A Day in the Life of Stress: Time Management
Learning time management skills is an easy way to make the day more productive. It also helps to reduce stress and frustration and gives you a feeling of achievement.
Where does the time go? They say that time flies when you’re having fun, but it can also fly when there are too many tasks to be completed in a short amount of time and no one job is more important than the other!
The term time management can be misleading as it has more to do with self-management. It often implies managing your time at work, but these skills can be useful no matter what the situation. Whether you are self-employed, are studying or managing a home, making better use of your time will give you more control.
Procrastination, poor planning, disorganisation and net surfing are just some of the ways that time can be wasted. These factors build up and result in hours being lost each day and you may perform other tasks that seem necessary, but could be reduced to make the day more effective.
Calculate the Value of Your Time
An easy first step in time management is to find out what your time is worth. First you need to calculate the number of days you work during the year, remembering to deduct any bank holidays, holiday time and paid sick days offered to you by your employers. For example, in the UK, you start with 365 days for the year, subtract 104 days for weekends, 20 days for annual leave, 10 days for bank holidays and possibly another five days for paid sick leave. This will leave you with 226 days of work. Now take your gross salary, let’s say £24,000, and divide it by your work days. This gives your daily rate and in this example it would be about £106 a day. If you want to work out your hourly wage, you’d then divide this number by the hours in your day: seven hours gives you an hourly wage of about £15.
Making the Most of Your Time
Recognising where time is lost in your day can help you gain back hours. It’s all a matter of focusing on your goals and realising what you want to achieve.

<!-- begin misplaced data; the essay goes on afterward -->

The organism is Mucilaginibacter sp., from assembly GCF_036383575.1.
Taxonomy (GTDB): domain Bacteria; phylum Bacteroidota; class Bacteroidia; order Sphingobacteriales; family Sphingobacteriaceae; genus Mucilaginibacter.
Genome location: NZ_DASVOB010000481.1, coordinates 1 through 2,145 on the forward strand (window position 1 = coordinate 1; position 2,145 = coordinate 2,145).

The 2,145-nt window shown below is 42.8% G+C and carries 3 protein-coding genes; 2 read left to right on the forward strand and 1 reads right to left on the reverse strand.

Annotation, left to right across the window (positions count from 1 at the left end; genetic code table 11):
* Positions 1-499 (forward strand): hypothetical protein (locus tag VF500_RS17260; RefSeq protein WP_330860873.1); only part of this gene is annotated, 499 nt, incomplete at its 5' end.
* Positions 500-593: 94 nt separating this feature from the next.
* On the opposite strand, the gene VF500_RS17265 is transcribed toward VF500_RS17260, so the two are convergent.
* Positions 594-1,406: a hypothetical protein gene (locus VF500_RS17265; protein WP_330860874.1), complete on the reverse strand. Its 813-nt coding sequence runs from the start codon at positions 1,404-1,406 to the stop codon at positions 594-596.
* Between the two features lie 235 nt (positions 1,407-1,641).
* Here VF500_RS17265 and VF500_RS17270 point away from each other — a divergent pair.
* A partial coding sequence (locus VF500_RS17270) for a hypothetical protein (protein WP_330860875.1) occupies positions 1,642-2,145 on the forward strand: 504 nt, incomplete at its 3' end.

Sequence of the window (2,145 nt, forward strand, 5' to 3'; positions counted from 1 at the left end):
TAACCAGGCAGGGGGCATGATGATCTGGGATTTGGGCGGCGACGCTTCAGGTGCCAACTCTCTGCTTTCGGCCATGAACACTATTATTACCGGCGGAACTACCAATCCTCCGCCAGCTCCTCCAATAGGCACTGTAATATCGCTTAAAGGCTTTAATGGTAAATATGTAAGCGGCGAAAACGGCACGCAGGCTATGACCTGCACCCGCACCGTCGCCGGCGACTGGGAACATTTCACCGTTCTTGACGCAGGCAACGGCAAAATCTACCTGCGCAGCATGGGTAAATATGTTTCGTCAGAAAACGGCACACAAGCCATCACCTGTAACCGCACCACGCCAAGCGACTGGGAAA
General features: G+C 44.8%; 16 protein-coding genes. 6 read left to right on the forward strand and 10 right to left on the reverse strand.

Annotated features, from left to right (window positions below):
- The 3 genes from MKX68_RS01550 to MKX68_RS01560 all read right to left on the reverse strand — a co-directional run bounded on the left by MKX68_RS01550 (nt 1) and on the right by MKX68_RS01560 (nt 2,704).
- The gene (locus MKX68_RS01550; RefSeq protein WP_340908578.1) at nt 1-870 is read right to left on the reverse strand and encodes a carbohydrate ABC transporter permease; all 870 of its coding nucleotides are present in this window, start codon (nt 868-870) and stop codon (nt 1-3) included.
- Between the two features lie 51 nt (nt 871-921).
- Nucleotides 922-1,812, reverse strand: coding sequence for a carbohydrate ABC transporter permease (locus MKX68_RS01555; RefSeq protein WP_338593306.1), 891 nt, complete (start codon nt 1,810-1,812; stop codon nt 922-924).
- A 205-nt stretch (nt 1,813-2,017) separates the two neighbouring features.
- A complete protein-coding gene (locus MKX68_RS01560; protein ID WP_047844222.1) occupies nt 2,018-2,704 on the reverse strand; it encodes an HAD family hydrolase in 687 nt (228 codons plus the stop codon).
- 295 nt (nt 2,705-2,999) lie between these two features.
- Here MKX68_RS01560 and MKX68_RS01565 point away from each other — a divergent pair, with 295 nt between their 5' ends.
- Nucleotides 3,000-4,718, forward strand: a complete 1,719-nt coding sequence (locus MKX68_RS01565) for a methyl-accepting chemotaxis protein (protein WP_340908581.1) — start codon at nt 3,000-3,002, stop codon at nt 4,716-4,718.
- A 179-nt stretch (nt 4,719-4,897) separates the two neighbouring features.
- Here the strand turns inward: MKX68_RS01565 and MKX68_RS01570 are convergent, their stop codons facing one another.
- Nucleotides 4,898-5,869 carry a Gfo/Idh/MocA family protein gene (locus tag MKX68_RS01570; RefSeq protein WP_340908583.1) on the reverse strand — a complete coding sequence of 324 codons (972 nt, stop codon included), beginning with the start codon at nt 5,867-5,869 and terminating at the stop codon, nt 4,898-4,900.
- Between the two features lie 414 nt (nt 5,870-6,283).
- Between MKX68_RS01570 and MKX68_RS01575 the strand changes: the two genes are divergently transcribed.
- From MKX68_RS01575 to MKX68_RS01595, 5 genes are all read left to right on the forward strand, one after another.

- Interruptions to your working day can be major obstacle in your attempt to use time effectively. The telephone can be one of these; trying to field telemarketing and sales people, queries from customers or a social call intended to be a pick-me-up could all waste your valuable time. Another is visitors who ‘drop in’, be they colleagues or the boss! Knowing how to deal with interruptions can save you time. Maybe you can ask colleagues not to disturb you in the morning or organise a telephone ‘opt-out’ time do that you can concentrate on the task in hand.
Learn to delegate
- In the workspace, learning to delegate is an important skill. One of the best ways to build a productive team is by delegating and giving other members of the team more responsibility. It builds morale and reduces your workload at the same time. The general rule is that if one of your staff can do the task 80 per cent as well as you can, delegate.
Try to say ‘no’
- Another essential skill in time management is learning to say ‘no’ – but in a courteous way! If people find that they can dump their work or problems on to your shoulders – they will. It’s likely that the most stressed people in your office lack this skill, or fear using it because they might upset someone.
Make a decision – fast
- Decision-making is another difficult area to conquer. Procrastination comes in many forms, like “I’ll just watch this programme and make a start after”, or “I’ll do it tomorrow as it’s too late now”, or “I work best under pressure”. Sound familiar? Reducing the amount of time it takes to avoid making a decision will make productivity higher in the long run. Try to make quicker decisions by listening to other opinions, which will give you a more all-round view to the best course of action or the most beneficial solution.
Plan your meetings
- Meetings can waste a lot of time as the agenda is rarely as ‘to the point’ as it could be. Often, nearly as much as a third of your time during a meeting is wasted due to poor forward planning and a lack of objectives. Making a note of the points you want to raise so that you don’t forget is one simple way of making the time more constructive.
Realise your goals
- A lack of priorities and objectives can affect your life on a professional and personal basis. Those who accomplish the most in their day generally know what they want to achieve and set themselves daily goals and ‘to do’ lists. Remember that although focus is mainly concentrated on major goals, daily or weekly ones are just as important.